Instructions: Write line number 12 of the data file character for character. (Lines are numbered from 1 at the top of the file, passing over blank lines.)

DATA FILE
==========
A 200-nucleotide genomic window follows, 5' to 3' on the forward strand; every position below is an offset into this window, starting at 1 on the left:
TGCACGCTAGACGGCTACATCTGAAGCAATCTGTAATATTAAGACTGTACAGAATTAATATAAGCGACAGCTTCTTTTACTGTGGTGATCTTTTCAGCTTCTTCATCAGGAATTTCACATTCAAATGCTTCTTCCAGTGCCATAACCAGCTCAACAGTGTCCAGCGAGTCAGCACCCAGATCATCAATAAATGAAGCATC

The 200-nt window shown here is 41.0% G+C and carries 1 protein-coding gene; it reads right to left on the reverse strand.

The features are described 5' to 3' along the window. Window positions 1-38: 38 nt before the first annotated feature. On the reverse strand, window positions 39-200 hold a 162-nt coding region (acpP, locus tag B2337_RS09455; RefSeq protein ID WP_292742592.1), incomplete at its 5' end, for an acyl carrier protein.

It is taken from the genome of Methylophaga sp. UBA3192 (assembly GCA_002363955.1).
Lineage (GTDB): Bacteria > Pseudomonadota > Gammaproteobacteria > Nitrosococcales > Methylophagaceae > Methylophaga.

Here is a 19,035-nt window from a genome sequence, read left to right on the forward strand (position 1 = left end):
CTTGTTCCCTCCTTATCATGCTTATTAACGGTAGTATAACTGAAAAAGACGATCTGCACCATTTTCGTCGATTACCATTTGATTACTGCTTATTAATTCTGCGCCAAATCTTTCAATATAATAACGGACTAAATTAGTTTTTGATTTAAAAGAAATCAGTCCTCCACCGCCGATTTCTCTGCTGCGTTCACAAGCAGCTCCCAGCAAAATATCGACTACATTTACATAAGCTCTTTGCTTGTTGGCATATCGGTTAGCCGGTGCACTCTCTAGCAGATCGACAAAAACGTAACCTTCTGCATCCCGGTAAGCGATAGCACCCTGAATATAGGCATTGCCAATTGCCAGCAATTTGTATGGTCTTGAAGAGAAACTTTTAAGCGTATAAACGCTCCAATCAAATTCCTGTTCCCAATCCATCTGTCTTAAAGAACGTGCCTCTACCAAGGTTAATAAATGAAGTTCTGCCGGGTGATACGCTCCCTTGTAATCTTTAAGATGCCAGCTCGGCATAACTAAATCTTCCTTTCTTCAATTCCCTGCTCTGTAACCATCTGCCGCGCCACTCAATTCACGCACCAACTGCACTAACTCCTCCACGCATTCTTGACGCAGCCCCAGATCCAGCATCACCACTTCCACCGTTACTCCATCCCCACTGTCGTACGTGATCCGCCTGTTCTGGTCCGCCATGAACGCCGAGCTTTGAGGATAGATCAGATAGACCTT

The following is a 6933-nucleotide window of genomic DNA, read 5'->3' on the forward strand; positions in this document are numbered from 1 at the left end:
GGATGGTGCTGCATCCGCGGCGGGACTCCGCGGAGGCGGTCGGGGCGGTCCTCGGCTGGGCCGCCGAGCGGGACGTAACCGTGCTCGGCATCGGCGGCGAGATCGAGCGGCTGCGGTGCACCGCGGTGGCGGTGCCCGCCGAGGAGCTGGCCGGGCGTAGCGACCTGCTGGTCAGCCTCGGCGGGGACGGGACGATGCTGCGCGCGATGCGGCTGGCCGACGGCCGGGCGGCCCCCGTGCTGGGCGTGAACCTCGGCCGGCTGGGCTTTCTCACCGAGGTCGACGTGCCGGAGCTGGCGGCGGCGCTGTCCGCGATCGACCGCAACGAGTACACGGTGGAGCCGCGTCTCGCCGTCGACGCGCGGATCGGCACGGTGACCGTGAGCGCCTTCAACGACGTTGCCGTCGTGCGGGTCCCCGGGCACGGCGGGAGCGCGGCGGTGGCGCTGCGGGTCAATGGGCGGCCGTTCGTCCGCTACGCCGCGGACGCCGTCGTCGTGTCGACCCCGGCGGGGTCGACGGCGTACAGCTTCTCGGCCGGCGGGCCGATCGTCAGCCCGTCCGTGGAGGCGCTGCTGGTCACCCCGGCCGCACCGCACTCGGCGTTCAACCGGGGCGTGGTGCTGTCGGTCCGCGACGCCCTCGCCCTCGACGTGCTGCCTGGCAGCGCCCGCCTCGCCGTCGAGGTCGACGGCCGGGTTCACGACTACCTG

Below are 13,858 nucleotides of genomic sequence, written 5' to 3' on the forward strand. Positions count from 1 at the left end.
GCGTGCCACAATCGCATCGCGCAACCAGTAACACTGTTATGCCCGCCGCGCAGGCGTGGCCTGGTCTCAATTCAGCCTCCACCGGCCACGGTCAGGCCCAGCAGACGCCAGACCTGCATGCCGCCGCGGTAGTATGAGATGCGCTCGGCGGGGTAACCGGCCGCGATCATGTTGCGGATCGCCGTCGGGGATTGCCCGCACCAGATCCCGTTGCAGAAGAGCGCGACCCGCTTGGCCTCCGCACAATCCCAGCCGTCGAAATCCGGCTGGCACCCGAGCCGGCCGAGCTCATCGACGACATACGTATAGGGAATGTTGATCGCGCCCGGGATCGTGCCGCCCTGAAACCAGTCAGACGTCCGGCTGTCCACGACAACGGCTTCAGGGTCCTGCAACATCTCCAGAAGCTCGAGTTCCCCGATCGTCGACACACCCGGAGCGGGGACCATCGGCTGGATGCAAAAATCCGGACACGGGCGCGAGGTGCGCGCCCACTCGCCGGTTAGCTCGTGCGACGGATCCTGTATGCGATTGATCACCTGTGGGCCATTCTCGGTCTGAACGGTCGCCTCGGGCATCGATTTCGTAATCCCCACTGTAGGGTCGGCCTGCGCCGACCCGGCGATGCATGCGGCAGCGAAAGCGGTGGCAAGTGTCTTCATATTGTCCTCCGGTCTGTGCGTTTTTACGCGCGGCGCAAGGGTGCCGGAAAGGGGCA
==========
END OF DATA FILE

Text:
GCGTGCCACAATCGCATCGCGCAACCAGTAACACTGTTATGCCCGCCGCGCAGGCGTGGCCTGGTCTCAATTCAGCCTCCACCGGCCACGGTCAGGCCCAGCAGACGCCAGACCTGCATGCCGCCGCGGTAGTATGAGATGCGCTCGGCGGGGTAACCGGCCGCGATCATGTTGCGGATCGCCGTCGGGGATTGCCCGCACCAGATCCCGTTGCAGAAGAGCGCGACCCGCTTGGCCTCCGCACAATCCCAGCCGTCGAAATCCGGCTGGCACCCGAGCCGGCCGAGCTCATCGACGACATACGTATAGGGAATGTTGATCGCGCCCGGGATCGTGCCGCCCTGAAACCAGTCAGACGTCCGGCTGTCCACGACAACGGCTTCAGGGTCCTGCAACATCTCCAGAAGCTCGAGTTCCCCGATCGTCGACACACCCGGAGCGGGGACCATCGGCTGGATGCAAAAATCCGGACACGGGCGCGAGGTGCGCGCCCACTCGCCGGTTAGCTCGTGCGACGGATCCTGTATGCGATTGATCACCTGTGGGCCATTCTCGGTCTGAACGGTCGCCTCGGGCATCGATTTCGTAATCCCCACTGTAGGGTCGGCCTGCGCCGACCCGGCGATGCATGCGGCAGCGAAAGCGGTGGCAAGTGTCTTCATATTGTCCTCCGGTCTGTGCGTTTTTACGCGCGGCGCAAGGGTGCCGGAAAGGGGCA